steve@steve.com

    March 9, 2016 at 11:42 am

  2. Hhhmmm, lawyers always do very well on these lists, usually right under physicians, but non-elite grads struggle mightily. This list will boost the number of naive, special snowflake law school applicants for the fall. Mostly all tech-related, but I guess competition for jobs is crushing; and #25, Information Systems Manager, has been one of the worst, most stressful, least secure jobs at any of the half dozen firms I’ve worked at. Isn’t pharmacy now on the down-slide as a well-paid, stable, pleasant career? The entire staff at my local CVS pharmacy is Arab and other non-White. Actuary has always scored high on these lists and seems pleasant if one can get through the series of ten exams.

    Any thoughts?

    OT: Glassdoor.com, 03/09/16 – 25 Highest Paying Jobs in America for 2016

    1. Physician
    Median Base Salary: $180,000
    Number of Job Openings: 2,064

    2. Lawyer
    Median Base Salary: $144,500
    Number of Job Openings: 995

    3. Research & Development Manager
    Median Base Salary: $142,120
    Number of Job Openings: 112

    4. Software Development Manager
    Median Base Salary: $132,000
    Number of Job Openings: 3,495

    5. Pharmacy Manager
    Median Base Salary: $130,000
    Number of Job Openings: 1,766

    6. Strategy Manager
    Median Base Salary: $130,000
    Number of Job Openings: 701

    7. Software Architect
    Median Base Salary: $128,250
    Number of Job Openings: 655

    8. Integrated Circuit Designer Engineer
    Median Base Salary: $127,500
    Number of Job Openings: 165

    9. IT Manager
    Median Base Salary: $120,000
    Number of Job Openings: 3,152

    10. Solutions Architect
    Median Base Salary: $120,000
    Number of Job Openings: 2,838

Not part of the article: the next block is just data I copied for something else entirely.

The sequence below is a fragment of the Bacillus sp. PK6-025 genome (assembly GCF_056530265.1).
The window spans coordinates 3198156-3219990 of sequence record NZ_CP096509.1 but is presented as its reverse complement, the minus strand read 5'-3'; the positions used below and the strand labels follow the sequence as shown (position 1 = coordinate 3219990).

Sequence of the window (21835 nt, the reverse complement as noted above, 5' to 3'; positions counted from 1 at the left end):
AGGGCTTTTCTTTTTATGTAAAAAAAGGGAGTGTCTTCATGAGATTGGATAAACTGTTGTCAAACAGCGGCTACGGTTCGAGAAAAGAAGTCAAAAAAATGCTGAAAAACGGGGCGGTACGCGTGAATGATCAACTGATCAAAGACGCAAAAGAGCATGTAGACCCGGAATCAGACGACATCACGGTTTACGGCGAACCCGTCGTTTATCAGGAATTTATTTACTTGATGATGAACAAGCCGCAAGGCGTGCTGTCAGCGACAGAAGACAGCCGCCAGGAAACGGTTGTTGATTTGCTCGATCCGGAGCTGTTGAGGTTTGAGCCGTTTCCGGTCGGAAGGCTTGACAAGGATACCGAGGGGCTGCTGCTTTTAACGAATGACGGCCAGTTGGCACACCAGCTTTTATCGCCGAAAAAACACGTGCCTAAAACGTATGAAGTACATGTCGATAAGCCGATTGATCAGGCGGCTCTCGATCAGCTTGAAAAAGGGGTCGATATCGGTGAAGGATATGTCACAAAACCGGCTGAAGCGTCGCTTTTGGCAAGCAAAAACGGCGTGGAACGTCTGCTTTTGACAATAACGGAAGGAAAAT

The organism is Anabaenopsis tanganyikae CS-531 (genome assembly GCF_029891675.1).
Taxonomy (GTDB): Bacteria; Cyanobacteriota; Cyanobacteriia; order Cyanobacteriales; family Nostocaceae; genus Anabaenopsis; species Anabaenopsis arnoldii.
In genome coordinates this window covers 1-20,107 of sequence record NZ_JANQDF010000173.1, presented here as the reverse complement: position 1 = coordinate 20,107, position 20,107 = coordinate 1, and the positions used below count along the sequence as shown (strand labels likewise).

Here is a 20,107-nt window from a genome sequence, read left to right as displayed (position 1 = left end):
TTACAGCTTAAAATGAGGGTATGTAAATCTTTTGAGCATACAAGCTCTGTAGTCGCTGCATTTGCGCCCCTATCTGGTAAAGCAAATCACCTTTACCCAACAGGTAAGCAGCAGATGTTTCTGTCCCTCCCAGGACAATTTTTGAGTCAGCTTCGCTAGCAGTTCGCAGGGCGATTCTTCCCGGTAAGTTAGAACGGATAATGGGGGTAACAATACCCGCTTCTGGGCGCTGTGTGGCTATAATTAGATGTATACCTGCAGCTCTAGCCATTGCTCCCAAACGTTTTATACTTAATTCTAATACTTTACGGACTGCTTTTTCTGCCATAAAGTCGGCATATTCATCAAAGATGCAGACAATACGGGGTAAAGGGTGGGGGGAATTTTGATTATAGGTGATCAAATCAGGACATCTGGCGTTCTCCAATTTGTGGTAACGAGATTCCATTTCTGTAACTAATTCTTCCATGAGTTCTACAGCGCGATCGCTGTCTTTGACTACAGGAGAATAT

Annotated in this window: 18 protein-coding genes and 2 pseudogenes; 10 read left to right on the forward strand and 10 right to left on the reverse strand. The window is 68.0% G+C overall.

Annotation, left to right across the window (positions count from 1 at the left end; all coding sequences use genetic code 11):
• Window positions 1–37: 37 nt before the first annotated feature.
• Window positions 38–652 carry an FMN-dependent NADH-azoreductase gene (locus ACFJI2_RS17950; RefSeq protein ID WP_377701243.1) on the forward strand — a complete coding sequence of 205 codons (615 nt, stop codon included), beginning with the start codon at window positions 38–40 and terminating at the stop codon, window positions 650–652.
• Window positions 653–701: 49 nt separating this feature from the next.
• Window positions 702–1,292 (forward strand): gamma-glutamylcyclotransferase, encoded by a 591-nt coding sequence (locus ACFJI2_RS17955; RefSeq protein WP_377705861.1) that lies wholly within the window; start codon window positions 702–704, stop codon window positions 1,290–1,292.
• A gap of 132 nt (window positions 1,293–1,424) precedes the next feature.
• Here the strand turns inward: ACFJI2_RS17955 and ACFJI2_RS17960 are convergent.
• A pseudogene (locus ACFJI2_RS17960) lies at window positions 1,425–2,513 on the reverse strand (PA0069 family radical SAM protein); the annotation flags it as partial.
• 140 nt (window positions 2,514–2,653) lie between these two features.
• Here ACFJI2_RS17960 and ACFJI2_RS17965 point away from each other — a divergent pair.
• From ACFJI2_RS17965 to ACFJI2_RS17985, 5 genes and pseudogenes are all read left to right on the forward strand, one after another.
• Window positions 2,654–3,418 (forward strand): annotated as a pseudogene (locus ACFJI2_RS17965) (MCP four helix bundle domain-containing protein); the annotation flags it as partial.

11. Engagement Manager
    Median Base Salary: $120,000
    Number of Job Openings: 1,452

    12. Applications Development Manager
    Median Base Salary: $120,000
    Number of Job Openings: 263

    13. Pharmacist
    Median Base Salary: $118,000
    Number of Job Openings: 4,502

    14. Systems Architect
    Median Base Salary: $116,920
    Number of Job Openings: 439

    15. Finance Manager
    Median Base Salary: $115,000
    Number of Job Openings: 2,582

    16. Data Scientist
    Median Base Salary: $115,000
    Number of Job Openings: 1,985

    17. Risk Manager
    Median Base Salary: $115,000
    Number of Job Openings: 1,137

    18. Creative Director
    Median Base Salary: $115,000
    Number of Job Openings: 696

    19. Actuary
    Median Base Salary: $115,000
    Number of Job Openings: 175

    20. Data Architect
    Median Base Salary: $113,000
    Number of Job Openings: 762

    21. Tax Manager
    Median Base Salary: $110,000
    Number of Job Openings: 1,495

    22. Product Manager
    Median Base Salary: $107,000
    Number of Job Openings: 7,758

    23. Design Manager
    Median Base Salary: $106,500
    Number of Job Openings: 510

    24. Analytics Manager
    Median Base Salary: $106,000
    Number of Job Openings: 988

    25. Information Systems Manager
    Median Base Salary: $106,000
    Number of Job Openings: 147

    E. Rekshun

    March 9, 2016 at 11:45 am

    • Seems like the right salaries for management-level IT people.

      But most lawyers make only 5 figures.

      • When I graduated from law school 13 years ago, it took me a while to find a job as an associate at a law firm. My starting salary was $36,000 per year. I finished in the middle of my class at a first-tier state school. I now earn about $150,000, but that’s only because I have my own practice and taking on a lot of risk (if the phone calls don’t come in, then my income is $0). I’m totally calling BS on this claim that the “median” salary is $144,000.

        I never, ever tell anyone that law school is a good idea for them.

        Jeff

        March 9, 2016 at 1:01 pm

      • @Jeff: When I graduated from law school 13 years ago [2003], it took me a while to find a job as an associate at a law firm. My starting salary was $36,000 per year.

        My starting salary in 1986 (30 years ago!) right out of undergrad w/ a BS Comp Sci was $30K.

        E. Rekshun